By Paul Jerard, E-RYT 500

There are times when Yoga students are temporarily struggling with negative thoughts. This happens to many people, because moods can change over the course of hours, days, or weeks.

There are also times, when some people have a natural negative default mechanism in their thinking. For Yoga students to see reality and experience self-worth, they must develop their awareness skills. A person who is constantly negative may not even realize it.

For anyone to change, they must first be aware of the need to change. However, developing a presence, in the moment, is rare, if the mind is untrained. To train the mind toward self-realization requires daily practice and meditation.

Once awareness is established, a person must want to change. If we are comfortable thinking the sky will fall, why should we change our thinking? For some of us, negative thought becomes a habit and eventually an addiction.

The person, who carries a “cloud of doom” around, wherever he or she goes, is comfortable with that cloud overhead. If you suggest positive thoughts, you may see a natural resistance to them. Any thought can be twisted into negative energy. It is only natural to go back to thoughts which one is conditioned to think.

So what do you do in the case of a Yoga student who appears to be a natural born pessimist? Do not waste time by lecturing him or her. Do not allow an atmosphere, where students can engage in negative conversations. All students should be discouraged from negative talk or gossip. Strangely, pessimists often attract the worst behavior from dominant personalities.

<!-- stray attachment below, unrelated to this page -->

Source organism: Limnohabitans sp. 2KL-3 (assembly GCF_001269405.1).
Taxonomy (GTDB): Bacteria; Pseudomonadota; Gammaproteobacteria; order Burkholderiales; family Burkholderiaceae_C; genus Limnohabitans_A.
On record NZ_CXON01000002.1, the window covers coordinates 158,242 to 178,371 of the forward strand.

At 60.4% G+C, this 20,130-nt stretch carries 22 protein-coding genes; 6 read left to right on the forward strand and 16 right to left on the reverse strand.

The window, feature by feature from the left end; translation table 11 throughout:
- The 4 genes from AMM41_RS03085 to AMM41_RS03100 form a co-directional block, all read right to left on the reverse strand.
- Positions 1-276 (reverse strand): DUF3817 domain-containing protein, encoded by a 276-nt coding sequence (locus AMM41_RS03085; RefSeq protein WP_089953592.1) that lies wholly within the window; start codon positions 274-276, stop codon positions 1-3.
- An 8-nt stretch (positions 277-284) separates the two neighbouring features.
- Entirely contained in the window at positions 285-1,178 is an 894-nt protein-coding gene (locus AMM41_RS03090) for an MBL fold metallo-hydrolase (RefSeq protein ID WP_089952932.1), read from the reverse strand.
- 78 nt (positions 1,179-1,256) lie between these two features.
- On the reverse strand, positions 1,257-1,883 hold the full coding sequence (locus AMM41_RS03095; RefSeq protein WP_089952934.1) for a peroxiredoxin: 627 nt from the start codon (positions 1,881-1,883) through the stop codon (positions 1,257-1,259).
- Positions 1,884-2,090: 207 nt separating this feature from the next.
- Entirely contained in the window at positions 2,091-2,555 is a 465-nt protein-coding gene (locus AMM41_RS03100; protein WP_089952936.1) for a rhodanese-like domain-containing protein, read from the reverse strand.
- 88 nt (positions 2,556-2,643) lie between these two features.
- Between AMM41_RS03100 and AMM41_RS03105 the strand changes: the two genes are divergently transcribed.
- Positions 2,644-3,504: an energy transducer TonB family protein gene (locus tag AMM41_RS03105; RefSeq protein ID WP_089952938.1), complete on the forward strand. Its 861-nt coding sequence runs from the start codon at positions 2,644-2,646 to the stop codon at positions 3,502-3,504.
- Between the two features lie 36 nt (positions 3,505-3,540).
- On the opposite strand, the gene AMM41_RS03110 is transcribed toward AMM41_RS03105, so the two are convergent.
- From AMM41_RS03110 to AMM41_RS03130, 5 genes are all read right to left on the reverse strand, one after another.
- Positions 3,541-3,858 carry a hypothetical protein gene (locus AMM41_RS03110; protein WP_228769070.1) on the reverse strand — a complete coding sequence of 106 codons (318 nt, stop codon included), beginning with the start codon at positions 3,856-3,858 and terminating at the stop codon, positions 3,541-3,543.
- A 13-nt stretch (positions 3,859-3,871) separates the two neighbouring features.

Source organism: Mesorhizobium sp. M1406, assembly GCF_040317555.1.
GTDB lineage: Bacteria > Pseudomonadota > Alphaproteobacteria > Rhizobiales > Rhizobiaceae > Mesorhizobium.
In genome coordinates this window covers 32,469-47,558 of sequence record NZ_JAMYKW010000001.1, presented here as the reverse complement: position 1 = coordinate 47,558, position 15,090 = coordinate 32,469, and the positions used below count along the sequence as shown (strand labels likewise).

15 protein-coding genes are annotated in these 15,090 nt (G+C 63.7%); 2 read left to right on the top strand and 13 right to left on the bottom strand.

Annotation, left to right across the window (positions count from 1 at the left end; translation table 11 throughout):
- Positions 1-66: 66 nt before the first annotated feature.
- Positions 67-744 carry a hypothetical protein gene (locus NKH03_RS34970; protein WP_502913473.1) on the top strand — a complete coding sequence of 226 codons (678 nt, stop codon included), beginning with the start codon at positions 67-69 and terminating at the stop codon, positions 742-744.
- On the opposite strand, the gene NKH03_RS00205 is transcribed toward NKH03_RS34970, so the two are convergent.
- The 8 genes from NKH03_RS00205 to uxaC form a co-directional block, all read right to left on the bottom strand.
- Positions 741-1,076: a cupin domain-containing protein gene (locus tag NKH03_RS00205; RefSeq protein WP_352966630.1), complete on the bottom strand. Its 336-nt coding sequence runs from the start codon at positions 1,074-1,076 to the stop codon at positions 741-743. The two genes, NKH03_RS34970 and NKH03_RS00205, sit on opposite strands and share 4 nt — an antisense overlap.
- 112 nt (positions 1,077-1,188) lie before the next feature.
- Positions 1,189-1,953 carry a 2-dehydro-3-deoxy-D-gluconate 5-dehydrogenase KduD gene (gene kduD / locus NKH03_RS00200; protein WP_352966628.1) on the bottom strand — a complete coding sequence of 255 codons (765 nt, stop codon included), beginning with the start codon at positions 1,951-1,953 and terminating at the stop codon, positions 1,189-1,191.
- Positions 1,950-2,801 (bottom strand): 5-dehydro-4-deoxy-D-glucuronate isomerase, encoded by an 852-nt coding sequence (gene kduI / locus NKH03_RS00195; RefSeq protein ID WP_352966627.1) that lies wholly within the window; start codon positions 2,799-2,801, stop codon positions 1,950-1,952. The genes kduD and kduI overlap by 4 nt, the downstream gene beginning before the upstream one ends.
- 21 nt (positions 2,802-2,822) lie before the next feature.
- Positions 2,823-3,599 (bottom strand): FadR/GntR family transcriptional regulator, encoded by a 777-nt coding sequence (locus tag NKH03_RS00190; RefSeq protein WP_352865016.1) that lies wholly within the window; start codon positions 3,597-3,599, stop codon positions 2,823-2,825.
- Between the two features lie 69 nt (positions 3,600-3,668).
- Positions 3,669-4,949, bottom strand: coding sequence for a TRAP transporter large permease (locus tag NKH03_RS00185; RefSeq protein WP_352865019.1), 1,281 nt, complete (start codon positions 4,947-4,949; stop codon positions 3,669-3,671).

Make sure your classes are well-rounded, by practicing a variety of Yogic techniques, which will create positive energy flows throughout your class. Whether you are teaching asanas, Pranayama, mudras, mantras, bandhas, or anything else, you want to emphasize positive energy. Avoid focusing on mistakes or poor form. Praising correct technique will create a positive atmosphere.

You can create positive thought, and make a big difference in your student’s lives, just by giving general praise, when most of the class is performing a technique correctly.

Most of all; make positive visualization, affirmation, Pranayama, mantra, and meditation part of your class. It should also be noted that certain Pranayama methods seem to naturally create collective positive thought, when performed in a group setting.

A suggested list of Yogic breathing techniques for positive energy would be: Bhastrika, Kapalabhati, Ujjayi, Anulom Vilom, Bhramari, and Udgeeth Pranayama. There are many more to choose from, but these six techniques would be a very good start.

© Copyright 2008 – Paul Jerard / Aura Publications

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